The government wants to create another federal regulator, which could affect how the auto sector does business and its customers’ ability to get financing. On Oct. 22, the House Committee on Financial Services voted 39-29 in favor of The Consumer Financial Protection Agency (CFPA) Act of 2009. Dealers, finance companies and consumers need to be aware of the ways they could be harmed if the legislation passes.

For the time being, dealers have been exempted from the CFPA’s oversight, but they could come under it again at any time as part of a Congressional compromise. Even if dealers are fortunate enough to remain excluded from the final bill, they will still feel the CFPA’s adverse effects. Their business partners who provide financing still will be subject to the agency’s stringent and limitless authority to set terms, conditions and disclosures for credit, savings, payment and other financial products and services.

As currently drafted, the House bill would fund the agency in part by imposing fees on lenders, who will have little choice but to pass on increased costs to their customers. Given its proposed mammoth size, the agency’s funding needs could be staggering, and consumers will end up paying higher costs for limited financing choices at a time when many are struggling to make ends meet and are in danger of losing their jobs.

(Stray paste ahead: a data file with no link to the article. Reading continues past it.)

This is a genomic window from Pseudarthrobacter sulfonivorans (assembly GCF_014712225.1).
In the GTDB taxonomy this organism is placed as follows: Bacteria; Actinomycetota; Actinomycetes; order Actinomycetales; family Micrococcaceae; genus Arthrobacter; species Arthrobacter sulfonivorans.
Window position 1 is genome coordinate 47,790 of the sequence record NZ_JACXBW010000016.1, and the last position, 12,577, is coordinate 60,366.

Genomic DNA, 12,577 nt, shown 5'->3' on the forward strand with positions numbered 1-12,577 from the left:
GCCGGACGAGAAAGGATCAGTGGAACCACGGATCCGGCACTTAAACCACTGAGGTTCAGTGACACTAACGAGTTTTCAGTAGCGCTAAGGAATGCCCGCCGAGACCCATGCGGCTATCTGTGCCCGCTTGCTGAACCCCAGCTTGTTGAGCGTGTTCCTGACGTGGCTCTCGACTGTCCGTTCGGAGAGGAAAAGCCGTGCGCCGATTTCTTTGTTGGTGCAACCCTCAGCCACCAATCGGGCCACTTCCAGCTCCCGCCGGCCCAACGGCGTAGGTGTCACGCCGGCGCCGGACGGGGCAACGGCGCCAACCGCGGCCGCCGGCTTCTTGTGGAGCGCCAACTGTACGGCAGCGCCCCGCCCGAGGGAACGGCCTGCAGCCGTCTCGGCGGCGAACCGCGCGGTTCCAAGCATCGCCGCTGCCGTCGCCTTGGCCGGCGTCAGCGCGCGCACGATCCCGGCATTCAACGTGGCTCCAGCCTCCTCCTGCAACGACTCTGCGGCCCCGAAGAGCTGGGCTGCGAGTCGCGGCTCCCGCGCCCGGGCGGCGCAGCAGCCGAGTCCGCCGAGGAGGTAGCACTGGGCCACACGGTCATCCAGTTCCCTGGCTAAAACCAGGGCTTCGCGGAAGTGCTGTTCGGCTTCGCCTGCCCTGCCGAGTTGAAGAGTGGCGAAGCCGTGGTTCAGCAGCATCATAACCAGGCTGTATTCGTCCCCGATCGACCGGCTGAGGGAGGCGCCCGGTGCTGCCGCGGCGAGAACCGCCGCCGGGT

In addition to creating the CFPA, the administration’s regulatory reform proposal would eliminate the industrial loan company (ILC) charter. Companies that own ILCs would be forced to become bank holding companies. However, the proposal does not make clear whether or not commercial entities would be permitted to own bank holding companies.

Some vehicle finance companies currently own ILCs and would be greatly impacted by losing this line of business, as ILCs have been the best capitalized and most profitable banks in the nation. Indeed, eliminating the ILC sector would dry up another important source of financing for dealers and their customers. Let’s remember, ILCs did not contribute to the 2008 financial system collapse and none have failed in 2009.

Creating a vast new bureaucracy with sweeping, unlimited authority and eliminating the ILC charter will cause more harm than good. Everyone – Congress, consumers and industry – has the same goals: easy-to-understand, uniform disclosures and effective consumer protections for financial products and services. We only disagree on how to achieve these objectives. This struggle has already begun in earnest, and the industry needs the auto sector’s help to make the case against this harmful and overreaching proposal.

Act now to make your voice heard. The House is likely to vote on the bill before the end of the year, but the Senate may not act until January. Dealers, finance companies and their customers need to voice their opinions to their representatives before it’s too late and we’re all saddled with new and costly layers of bureaucracy.

Chris Stinebert is president and chief executive officer of the American Financial Services Association in Washington, D.C.